About a decade ago, British India, an Australian indie rock band, had their first live performance in Melbourne. According to drummer Matt O’Gorman, the gig was so successful, they started playing four days a week. Today, the band is promoting their 6th album and still performing regularly in their hometown – Melbourne.
Some say Melbourne is the sporting capital of the world yet every Saturday, the live music venues in Melbourne are attended by 112,000 people. That’s more than all the local sporting events combined.
Melbourne is the capital of Victoria and has been voted one of the best cities to live in many times. It’s also known for the numerous live music venues. Looking at the numbers, Melbourne has one live music venue per about 9,500 residents. For comparison, Los Angeles has one music venue per about 19,600 residents, London one per about 34,000 residents, and NY one per 18,500 residents. Is more music venues, better? Possibly, read on…
The Best Music Venues in Melbourne
From jazz and rock to disco and techno, Melbourne offers music for every taste, every day of the week. According to Culture Trip, these are the ten most popular live music venues in the city:
The Gasometer Hotel
Bennetts Lane Jazz Club
The Toff in Town
Rubix Warehouse (pictured below)
The Live Music Census Results
The second Live Music Census, conducted by the City of Melbourne in 2017, analyzed the live music scene in the city and found the following:
The number of live performances has increased by 20% in the period from 2012 to 2017.
More than 50% of the venues reported an increase in audience in 2017.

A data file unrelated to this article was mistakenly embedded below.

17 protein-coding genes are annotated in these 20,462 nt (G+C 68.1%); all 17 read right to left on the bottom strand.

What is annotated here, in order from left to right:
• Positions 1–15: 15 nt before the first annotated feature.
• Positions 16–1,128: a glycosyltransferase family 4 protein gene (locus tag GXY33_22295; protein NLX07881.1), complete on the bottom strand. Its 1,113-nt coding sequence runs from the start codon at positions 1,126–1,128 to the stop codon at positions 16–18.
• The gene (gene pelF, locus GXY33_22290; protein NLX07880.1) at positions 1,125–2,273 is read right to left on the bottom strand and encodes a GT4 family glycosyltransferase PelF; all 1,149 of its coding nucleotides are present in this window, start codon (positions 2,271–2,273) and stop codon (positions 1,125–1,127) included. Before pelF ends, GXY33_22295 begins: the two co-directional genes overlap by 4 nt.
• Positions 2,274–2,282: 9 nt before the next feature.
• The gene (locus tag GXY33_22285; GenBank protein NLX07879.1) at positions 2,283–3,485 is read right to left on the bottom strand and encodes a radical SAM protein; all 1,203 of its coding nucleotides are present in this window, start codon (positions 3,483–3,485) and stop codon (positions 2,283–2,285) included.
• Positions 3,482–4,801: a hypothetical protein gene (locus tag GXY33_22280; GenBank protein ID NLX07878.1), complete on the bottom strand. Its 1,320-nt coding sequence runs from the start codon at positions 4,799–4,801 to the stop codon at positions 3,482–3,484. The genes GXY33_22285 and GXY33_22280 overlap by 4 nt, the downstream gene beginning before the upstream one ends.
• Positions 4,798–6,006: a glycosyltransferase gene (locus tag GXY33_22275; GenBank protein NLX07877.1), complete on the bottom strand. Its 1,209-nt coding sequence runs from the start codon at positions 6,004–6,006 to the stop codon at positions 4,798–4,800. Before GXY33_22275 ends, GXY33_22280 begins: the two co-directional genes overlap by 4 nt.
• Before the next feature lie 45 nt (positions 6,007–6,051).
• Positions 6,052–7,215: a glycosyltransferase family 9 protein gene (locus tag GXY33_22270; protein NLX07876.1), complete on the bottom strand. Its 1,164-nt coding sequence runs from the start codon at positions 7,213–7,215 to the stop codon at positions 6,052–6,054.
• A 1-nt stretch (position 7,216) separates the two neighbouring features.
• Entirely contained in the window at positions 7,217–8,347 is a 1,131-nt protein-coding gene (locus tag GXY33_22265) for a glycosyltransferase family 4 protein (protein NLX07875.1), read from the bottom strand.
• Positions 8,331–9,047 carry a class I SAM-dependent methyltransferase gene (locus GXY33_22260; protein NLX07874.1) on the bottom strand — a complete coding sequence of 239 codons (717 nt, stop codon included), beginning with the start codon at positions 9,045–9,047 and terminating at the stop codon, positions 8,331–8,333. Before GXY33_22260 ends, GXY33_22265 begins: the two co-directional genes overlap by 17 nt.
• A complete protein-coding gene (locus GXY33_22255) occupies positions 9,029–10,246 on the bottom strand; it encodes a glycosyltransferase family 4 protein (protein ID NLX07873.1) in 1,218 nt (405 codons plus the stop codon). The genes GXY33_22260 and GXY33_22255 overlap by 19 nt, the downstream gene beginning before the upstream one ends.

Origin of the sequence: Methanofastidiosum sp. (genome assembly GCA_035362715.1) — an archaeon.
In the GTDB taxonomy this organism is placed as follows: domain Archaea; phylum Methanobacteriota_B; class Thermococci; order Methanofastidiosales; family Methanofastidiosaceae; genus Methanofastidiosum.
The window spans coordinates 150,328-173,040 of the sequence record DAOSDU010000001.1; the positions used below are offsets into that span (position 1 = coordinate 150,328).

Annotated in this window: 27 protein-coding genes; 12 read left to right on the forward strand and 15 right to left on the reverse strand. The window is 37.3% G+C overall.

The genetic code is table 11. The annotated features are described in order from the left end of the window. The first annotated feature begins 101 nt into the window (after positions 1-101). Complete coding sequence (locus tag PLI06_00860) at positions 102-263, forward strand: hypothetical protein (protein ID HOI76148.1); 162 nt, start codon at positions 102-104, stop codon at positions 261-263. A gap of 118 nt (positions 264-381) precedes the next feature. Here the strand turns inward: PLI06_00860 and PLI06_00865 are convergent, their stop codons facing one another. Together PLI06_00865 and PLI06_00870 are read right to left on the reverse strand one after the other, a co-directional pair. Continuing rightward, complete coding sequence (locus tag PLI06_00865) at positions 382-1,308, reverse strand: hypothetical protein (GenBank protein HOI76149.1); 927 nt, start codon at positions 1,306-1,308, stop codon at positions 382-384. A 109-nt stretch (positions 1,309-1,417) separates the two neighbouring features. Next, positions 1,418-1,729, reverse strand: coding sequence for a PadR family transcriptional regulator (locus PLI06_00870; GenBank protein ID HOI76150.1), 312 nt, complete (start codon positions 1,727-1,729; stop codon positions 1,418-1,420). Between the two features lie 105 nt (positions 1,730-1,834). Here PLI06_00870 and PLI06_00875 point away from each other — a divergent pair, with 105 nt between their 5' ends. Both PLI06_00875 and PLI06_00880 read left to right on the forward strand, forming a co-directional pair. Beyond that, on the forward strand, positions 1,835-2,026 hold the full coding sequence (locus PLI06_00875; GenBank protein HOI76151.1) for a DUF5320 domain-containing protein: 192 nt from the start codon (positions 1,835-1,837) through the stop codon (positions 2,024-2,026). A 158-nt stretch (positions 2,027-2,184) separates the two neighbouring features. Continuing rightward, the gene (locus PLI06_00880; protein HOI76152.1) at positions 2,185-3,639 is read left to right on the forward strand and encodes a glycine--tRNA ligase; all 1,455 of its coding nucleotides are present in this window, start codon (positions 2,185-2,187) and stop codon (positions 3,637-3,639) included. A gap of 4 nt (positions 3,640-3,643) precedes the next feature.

Some say Melbourne is the sporting capital of the world yet every Saturday, the live music venues in Melbourne are attended by 112,000 people. That’s more than all the local sporting events combined including the Spring Racing Carnival, AFL, A-League, Netball, Basketball, Cricket, the Australian Grand Prix, and the NRL.
There were over 73,000 live music performances across Melbourne in 2017 compared to 62,000 in 2012, which is an increase of almost 20%. These 73,000 live gigs created over 18,000 part-time jobs for DJs, musicians, venue staff, production staff, and security personnel.
Live music performances generated $1.42 billion in 2017, which is an increase of 16% from 2012.
Melbourne has over 550 live music venues, out of which 464 are considered ‘regular’.
The live music attendance in 2017 was 17.5 million as opposed to 15.6 million in 2012.
The census project manager, Dobe Newton, says that since music is one of the main reasons people visit Melbourne, it is actually a huge economic factor. The census has found that more than 45% of the spending by ‘music tourists’ actually happens outside the music venue! Local tour company Café Bus, has noticed a growing trend of people visiting Melbourne for the music experience and taking the tours while visiting the city.
The Future of Melbourne as the Music Capital of the World
The Australian government started realizing how valuable music was about ten years ago when they issued several reports. These reports were based on data obtained from the major music venues. The smaller venues such as clubs, pubs, and bars, weren’t included.
Melbourne is the first city outside the USA and Europe to host this convention which focuses on music’s role economically, socially, and culturally.
Martin Foley, the Minister for Creative Industries, says that they’ve implemented several programs as part of their $22 million worth Music Works Initiative. This Initiative was designed to strengthen the music scene in the state of Victoria with various grants and mentoring programs.
However, Melbourne music enthusiasts warn that the Government also needs to be careful with restrictions. They need to make sure not to ‘strangle’ the live music scene in the city as it happened in Sydney, where the local government has been imposing ridiculous laws, thus bringing the night-life economy to its knees.
Melbourne’s image as a music city was confirmed with its selection to host the Music Cities Convention in 2018. Melbourne is the first city outside the USA and Europe to host this convention which focuses on music’s role economically, socially, and culturally.
“This is a win for our passionate music community,” says Creative Industries Minister Martin Foley.